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Re: grayscale vs. color
Andrew, email@example.com writes:
> So every time I make a change I have to go into
> IDL _and_ into the GIMP?
Only if your monitor can't be colour calibrated in any sense
at all, which since you say "GIMP" could well be true. But then
you're going to have a very hard time generating reliable CYMK
output in any case.
I do have two displays which always seem to throw images
off-balance. They are both flat panels (a Powerbook and a SGI
1600), and I can't prep critical work on them with any program,
even those with very sophisticated CYMK implementations.
With all our cathode-ray tube monitors I am able to set them
up so that what IDL spits out of the printer is highly
predictable. With the better monitors the match is very good. I
only *need* to use Photoshop et al when dealing with off-site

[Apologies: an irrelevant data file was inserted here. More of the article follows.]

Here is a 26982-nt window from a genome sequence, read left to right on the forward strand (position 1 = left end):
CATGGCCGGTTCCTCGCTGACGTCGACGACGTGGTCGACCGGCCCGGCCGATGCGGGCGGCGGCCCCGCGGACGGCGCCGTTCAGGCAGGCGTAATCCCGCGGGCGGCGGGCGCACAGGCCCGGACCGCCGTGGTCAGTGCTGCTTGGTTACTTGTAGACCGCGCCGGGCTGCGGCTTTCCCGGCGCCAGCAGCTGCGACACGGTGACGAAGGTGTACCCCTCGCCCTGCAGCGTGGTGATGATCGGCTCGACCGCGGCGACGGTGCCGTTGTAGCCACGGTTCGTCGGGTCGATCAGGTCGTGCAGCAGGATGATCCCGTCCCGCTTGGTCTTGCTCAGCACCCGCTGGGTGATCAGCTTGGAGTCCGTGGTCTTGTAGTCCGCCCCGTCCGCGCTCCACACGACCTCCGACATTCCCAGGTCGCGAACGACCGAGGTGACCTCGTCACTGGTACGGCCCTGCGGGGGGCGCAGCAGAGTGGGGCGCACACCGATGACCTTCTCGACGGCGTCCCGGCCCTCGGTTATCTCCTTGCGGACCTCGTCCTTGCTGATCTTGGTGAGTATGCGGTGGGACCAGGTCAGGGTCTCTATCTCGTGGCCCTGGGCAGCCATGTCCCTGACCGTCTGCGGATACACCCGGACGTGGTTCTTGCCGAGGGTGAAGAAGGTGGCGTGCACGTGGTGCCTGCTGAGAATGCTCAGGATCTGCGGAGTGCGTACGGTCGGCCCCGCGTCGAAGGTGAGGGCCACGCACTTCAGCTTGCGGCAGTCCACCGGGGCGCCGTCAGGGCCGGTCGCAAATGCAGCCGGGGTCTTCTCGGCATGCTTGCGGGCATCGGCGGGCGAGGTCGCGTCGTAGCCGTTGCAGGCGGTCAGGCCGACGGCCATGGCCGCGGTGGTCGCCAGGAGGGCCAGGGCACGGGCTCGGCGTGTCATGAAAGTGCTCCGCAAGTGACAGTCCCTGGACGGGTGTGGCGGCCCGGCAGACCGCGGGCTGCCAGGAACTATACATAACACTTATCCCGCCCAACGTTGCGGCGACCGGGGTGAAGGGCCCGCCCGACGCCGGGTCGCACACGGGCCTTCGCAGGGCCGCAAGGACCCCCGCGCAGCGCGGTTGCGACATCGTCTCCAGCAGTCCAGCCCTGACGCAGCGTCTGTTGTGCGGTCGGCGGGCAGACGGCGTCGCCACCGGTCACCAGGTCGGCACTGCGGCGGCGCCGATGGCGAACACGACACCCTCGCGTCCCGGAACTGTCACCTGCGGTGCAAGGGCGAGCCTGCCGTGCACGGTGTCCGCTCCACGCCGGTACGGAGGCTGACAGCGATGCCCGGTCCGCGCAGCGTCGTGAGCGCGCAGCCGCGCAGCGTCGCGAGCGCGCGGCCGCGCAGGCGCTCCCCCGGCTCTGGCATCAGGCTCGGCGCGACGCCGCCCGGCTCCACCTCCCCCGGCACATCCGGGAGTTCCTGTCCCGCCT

printers where I want to preview the look of particular pantone
ink sets. I would be interested to know what sort of print jobs
you are doing which are simple enough in terms of page layout to
be done in IDL without driving you nuts, but sophisticated enough
in their use of colour to require seamless CYMK integration.
Colour-seperations are not rocket science, and IDL could do
them with one hand behind it's back while simultaneously playing
the fiddle and dancing the Lambada. The hard part is defining
the colour spaces you're translating to and from, and doing so
accurately enough to make overriding the printer's default
settings worth the trouble. Then making the whole thing
cross-platform adds extra headaches and you end up with a lot of
extra special-case programming which distracts from more
We're talking about a multi-thousand dollar data analysis
program, extensively used by the world's premier remote sensing
and geophysical labs, which still has problems plotting data at
the North Pole and gets confused and upset when it tries to grasp
the concept of the International Date Line. Blocking up on
saturated greens pales into insignificance.